While ELO welcomes the global and EU focus on liberalising agricultural trade and ending protectionist policies in the developed world, it underlines that markets alone simply cannot deal with the pervasive environmental market failures surrounding food production. Cooperation with other stakeholders, such as NGOs, is needed, the organisation argues.

ELO laments that the farming sector is "in a situation of extreme imbalance in market power, squeezed as it is between powerful upstream input supply industries and the even more powerful downstream food processing and retailing sectors".

In order to trigger wider discussion of the food security challenge, ELO and Syngenta, a Swiss biotech company, established a new Forum for the Future of Agriculture in 2008, calling for a re-evaluation of European agricultural policy to address the double challenge of food and environmental security.

"We need a policy change. We cannot tackle tomorrow's challenges with yesterday's policy toolkit", according to Franz Fischler, chairman of both the Forum for the Future of Agriculture and the RISE Foundation, and a former EU agriculture commissioner. "We need a modern policy framework which enables our farmers to meet world food demand in an environmentally sustainable way. We must first identify the most important tools to meet these challenges, and then reassess the budgetary means required," Fischler argues

"Modern technology is essential to equip farmers to meet the challenge of growing more food on limited land in a sustainable way," said John Atkin, Syngenta's chief operating officer for crop protection products. "But some proposed regulations risk limiting the technological tools available to farmers, which could reduce their productivity. Lower productivity means more land under production, threatening forests and other natural habitats."

Syngenta CEO Mike Mack highlights the importance of science and research in finding alternative sources of energy, combating water scarcity and protecting biodiversity to ensure food security and environmental safety. "A full modern toolbox including biotechnology, crop protection and seed care is vital to provide solutions," Mack said.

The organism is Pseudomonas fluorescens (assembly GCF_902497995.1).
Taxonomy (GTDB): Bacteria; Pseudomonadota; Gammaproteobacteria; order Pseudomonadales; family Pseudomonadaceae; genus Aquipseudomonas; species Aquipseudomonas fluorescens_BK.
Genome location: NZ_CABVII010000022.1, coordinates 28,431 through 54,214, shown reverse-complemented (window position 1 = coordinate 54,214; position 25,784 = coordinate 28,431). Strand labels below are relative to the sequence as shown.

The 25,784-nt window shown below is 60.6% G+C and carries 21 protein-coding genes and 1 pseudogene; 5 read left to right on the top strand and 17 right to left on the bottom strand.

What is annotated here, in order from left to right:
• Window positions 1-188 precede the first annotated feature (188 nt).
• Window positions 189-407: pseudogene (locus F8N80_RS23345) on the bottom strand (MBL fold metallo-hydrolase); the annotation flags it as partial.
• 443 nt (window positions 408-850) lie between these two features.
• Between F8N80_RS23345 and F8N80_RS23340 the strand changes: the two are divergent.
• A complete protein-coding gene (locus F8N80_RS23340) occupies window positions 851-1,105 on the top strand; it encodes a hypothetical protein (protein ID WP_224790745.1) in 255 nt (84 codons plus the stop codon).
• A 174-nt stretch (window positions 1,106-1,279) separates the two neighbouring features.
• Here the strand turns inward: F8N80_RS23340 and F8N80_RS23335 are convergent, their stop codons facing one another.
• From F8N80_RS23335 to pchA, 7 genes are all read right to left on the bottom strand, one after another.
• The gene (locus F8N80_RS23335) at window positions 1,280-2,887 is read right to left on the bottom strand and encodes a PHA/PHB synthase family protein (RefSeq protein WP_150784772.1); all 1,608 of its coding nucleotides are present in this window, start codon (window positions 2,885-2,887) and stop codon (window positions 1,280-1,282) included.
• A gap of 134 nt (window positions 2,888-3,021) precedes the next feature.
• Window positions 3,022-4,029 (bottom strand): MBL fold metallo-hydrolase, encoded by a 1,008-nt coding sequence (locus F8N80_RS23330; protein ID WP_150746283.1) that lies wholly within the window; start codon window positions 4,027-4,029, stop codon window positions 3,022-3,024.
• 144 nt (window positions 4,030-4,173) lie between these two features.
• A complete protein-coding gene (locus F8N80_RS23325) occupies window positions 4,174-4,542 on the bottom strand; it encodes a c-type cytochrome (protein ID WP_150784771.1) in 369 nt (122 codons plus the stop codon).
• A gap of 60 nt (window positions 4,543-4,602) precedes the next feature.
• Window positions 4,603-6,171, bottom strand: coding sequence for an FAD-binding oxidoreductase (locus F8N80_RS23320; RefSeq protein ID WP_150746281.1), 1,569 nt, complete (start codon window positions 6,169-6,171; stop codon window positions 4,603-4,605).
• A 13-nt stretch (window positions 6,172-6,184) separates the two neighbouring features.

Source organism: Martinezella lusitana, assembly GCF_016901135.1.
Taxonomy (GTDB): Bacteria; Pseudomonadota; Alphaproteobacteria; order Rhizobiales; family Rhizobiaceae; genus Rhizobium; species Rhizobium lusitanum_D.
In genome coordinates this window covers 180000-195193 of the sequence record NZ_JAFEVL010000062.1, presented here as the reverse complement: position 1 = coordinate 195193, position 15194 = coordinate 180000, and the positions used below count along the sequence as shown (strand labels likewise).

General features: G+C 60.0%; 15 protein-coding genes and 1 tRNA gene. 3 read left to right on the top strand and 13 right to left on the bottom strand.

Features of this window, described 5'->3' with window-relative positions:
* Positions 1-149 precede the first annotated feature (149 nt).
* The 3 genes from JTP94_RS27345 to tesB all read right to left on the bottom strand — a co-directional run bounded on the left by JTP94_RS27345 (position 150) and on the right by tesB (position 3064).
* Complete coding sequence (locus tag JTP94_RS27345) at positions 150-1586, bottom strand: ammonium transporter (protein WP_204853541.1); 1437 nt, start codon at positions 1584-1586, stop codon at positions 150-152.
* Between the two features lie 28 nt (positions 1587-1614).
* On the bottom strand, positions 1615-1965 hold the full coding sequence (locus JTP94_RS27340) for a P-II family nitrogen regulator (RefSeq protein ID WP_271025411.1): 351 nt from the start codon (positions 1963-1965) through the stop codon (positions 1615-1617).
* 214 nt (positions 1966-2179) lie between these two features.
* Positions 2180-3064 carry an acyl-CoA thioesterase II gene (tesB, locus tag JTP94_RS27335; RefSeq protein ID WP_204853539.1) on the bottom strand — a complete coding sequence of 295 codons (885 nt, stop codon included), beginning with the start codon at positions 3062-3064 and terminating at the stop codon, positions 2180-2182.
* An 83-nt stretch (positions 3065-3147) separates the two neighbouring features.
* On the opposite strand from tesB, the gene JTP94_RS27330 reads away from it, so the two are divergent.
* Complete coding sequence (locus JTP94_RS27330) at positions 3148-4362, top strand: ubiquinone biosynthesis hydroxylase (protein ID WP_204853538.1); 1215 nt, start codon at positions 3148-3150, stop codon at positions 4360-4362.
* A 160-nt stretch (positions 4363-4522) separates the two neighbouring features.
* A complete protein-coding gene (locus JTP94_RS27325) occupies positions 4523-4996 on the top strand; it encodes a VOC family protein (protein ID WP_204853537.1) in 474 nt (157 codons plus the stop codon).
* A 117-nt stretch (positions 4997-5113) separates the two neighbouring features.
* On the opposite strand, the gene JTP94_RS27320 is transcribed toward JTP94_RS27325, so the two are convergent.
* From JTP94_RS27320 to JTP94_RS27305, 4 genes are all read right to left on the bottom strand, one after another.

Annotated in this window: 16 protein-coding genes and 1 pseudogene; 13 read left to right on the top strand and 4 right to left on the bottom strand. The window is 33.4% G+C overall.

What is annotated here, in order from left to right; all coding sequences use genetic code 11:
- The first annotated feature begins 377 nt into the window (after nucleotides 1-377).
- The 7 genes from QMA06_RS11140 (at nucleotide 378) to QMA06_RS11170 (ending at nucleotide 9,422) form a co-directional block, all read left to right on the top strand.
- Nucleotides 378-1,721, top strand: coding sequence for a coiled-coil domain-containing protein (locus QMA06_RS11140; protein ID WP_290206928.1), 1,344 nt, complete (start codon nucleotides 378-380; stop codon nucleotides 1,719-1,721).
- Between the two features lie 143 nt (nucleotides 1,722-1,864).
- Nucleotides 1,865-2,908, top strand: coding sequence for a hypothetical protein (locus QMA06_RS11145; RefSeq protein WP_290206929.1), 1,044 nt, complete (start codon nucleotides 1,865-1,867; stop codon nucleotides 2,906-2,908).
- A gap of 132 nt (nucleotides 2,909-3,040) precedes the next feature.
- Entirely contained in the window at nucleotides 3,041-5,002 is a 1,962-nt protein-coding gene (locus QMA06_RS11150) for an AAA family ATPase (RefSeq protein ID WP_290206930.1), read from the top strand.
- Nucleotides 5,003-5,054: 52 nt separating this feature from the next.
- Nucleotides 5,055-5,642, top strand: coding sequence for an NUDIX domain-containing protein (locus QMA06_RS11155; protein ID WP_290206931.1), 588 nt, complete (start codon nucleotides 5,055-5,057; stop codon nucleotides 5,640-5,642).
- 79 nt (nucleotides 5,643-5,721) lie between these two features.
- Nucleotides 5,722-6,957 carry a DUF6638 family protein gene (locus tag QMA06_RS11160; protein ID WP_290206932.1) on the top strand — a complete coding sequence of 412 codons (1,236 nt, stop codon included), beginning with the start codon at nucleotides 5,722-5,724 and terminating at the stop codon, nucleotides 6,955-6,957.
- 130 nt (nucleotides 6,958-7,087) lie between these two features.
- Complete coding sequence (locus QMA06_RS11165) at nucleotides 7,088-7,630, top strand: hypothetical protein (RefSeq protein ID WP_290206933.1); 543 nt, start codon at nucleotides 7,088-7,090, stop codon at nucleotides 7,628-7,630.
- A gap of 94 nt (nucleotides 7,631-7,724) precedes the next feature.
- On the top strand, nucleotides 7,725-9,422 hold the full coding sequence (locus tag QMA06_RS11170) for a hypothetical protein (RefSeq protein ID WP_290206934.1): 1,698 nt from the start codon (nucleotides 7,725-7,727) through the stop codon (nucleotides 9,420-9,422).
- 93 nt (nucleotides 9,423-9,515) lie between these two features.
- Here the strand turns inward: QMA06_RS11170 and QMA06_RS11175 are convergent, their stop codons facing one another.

"Our innovative products allow us to unlock the potential of plants, enabling us to do more with less – feed more people and produce more fuel and fibre, while using less water and decreasing the carbon footprint of agriculture," he continued.

Meanwhile green NGOs argue that GM crops do not increase yields, as "increased yield" is rather a result of reduced loss of yields. Friends of the Earth further argues that GM crops actually increase pesticide use, in particular that of herbicides. In the long term, it argues, weeds become resistant to the chemicals engineered by the crops that are designed to kill them.

Greenpeace argues that GMOs should not be released into the environment "as there is not adequate scientific understanding of their impact on the environment and human health". The NGO is worried that GMOs spread throughout nature and interbreed with natural organisms, thereby contaminating non-genetically engineered environments and future generations in an "uncontrollable way". GMOs cannot be recalled once released into the environment.

The NGO also opposes all patents on plants and patents on their genes, because "life is not an industrial commodity" and the biodiversity and environmental integrity of the world's food supply is "too important to our survival".

Farmers and agri-cooperatives across Europe, represented by Copa-Cogeca, are increasingly concerned by the current crisis in agricultural markets. "Producer prices for many agricultural products have fallen substantially over recent months, while the cost of production has risen sharply," they deplore.

As global food markets have become volatile, Copa-Cogeca is calling on policymakers to urgently introduce measures to "help prevent the most extreme market fluctuations and make sure that the remaining market managing tools are used," in order to maintain sustainably-produced, high-quality food security in Europe.

Gert van Dijk, president of Cogeca, is also calling for more transparency in the food chain, and is urging the European Commission to "urgently step up its efforts and take action against the imbalances of power in the food chain".